How do I cure a sore back?

I recently received a question from someone on Klout.com asking the question, “How do I “cure a sore back”. Here is my response:

“How do I cure a sore back?”

It’s a difficult question to answer since there are multiple reasons for someone to have a sore back. Factors that may influence your lower back soreness may be:

Postural Strain

Staying in a stationary position for extended periods of time. For example, sitting for long periods of time. This is called postural strain.  To help with this, taking mini breaks from that position may help. http://drnotley.com/protect-your-spine-mini-breaks/

Inappropriate movement habits

If you are an athlete or are active then looking at your technique may be needed. Simply having someone help with your technique may be all that you need to take the strain off your back and allow your soreness to improve. A wonderful exercise that may be great for conditioning, like the burpee, may be detrimental to your back if done improperly http://drnotley.com/burpees-and-back-pain-my-thoughts/

Deconditioning

If you are not very active then developing general conditioning may be what you need.  I often see those who have back pain and they are very deconditioned but once they start getting active their pains diminish.

TRX suspension trainer and back pain: challenging the spine

Back Strength: Four for the Core

Unaddressed old injuries

If you have other injuries or an old injury these should be addressed. For lower backs we often need to look at spine posture during the actively, as well, as how the looking at the mobility or stability of the hips, knees, ankles and feet. If there are problems in these areas they can put added stress on the spine and cause pain.   What you may need if these is the case is exercises that will aid in increasing mobility of joints or stability.

Suboptimal health habits

Smoking (http://drnotley.com/chronic-pain-and-cigarette-smoking/), stress, and nutrition (http://drnotley.com/understanding-essential-fatty-acids/) can also cause back pain among other health issues.

Help from a professional

 Above, I have discussed approaches that require an active approach on your part.  These are very important because you are taking control of your health/pain which is very effective but there are passive methods that can be beneficial in the process.  Here are some examples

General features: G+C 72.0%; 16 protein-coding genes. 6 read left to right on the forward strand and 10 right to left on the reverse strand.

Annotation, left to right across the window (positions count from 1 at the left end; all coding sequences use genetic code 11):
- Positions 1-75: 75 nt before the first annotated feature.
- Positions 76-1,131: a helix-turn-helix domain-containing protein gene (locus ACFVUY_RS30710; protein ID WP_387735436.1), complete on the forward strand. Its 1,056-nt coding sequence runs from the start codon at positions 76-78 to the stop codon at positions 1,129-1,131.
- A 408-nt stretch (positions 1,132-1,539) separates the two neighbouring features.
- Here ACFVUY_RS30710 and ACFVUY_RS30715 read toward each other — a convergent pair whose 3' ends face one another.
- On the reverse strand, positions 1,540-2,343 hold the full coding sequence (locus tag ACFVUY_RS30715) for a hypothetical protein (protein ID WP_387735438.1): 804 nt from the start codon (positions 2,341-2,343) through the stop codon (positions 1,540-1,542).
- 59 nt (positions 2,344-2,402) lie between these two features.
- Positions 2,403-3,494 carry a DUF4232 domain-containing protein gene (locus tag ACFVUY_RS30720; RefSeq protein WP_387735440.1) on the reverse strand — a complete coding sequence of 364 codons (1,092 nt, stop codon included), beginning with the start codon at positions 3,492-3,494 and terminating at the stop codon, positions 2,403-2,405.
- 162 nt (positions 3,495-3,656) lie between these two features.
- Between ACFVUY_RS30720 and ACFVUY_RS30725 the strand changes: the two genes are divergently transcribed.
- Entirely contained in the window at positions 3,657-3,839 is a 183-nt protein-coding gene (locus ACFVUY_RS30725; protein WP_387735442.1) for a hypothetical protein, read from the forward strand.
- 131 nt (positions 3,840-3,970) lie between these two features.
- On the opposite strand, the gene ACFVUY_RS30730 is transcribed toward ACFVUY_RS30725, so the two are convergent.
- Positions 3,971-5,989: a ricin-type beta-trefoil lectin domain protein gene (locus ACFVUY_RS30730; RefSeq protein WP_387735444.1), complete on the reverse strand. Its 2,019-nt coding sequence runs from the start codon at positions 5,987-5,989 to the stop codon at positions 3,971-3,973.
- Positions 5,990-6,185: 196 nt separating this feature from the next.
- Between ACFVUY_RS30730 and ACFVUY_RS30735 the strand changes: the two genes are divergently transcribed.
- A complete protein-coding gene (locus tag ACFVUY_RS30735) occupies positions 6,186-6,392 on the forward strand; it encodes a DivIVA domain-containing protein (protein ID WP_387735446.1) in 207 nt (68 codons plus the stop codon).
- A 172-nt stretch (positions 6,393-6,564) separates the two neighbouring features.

Pain referring to the back

Back pain/soreness may be as a result of other internal problems. For example, women have sore backs as a result of their menstrual cycle. A number of internal organ problems can result in back soreness.  A rule of thumb is that if you can’t find a position  or treatment that gives you relief or that there are no movements that cause added soreness then seeking out a medical doctor is warranted.

Conclusion

This is a round about way of saying that there are numerous ways to help a sore back.

Dr Notley

P.S. This list may not be all inclusive. If this pain persists seek out a Chiropractor, Athletic therapist, Physiotherapist, acupuncturist, or medical doctor.

Self Myofascial Release of the Shoulder: Deltoid

The deltoid muscle, capping the shoulder joint, is made up of three parts.  There is an anterior (front) part, lateral (middle) part and posterior (back) part.  It is used in all forms of movement of the shoulder

Action of the deltoid

The anterior deltoid flexes the shoulder forward while the posterior deltoid extends the shoulder.  The middle portion abducts the arm out to the side; assisted by the other two portions.

At least one part of the deltoid muscle is involved when performing shoulder press, pushups, bench press, chin ups and rowing activities.

Causes of pain in the deltoid

The deltoid can be a source of pain as a result of trauma or from over exertion. When experiencing pain into the shoulder the deltoid muscle is not the only possible cause of pain.  Possible causes include rotator cuff tears,biceps tendonitis, subdeltoid bursitis, shoulder impingement syndrome, and C5 radiculopathy.

How to release the deltoid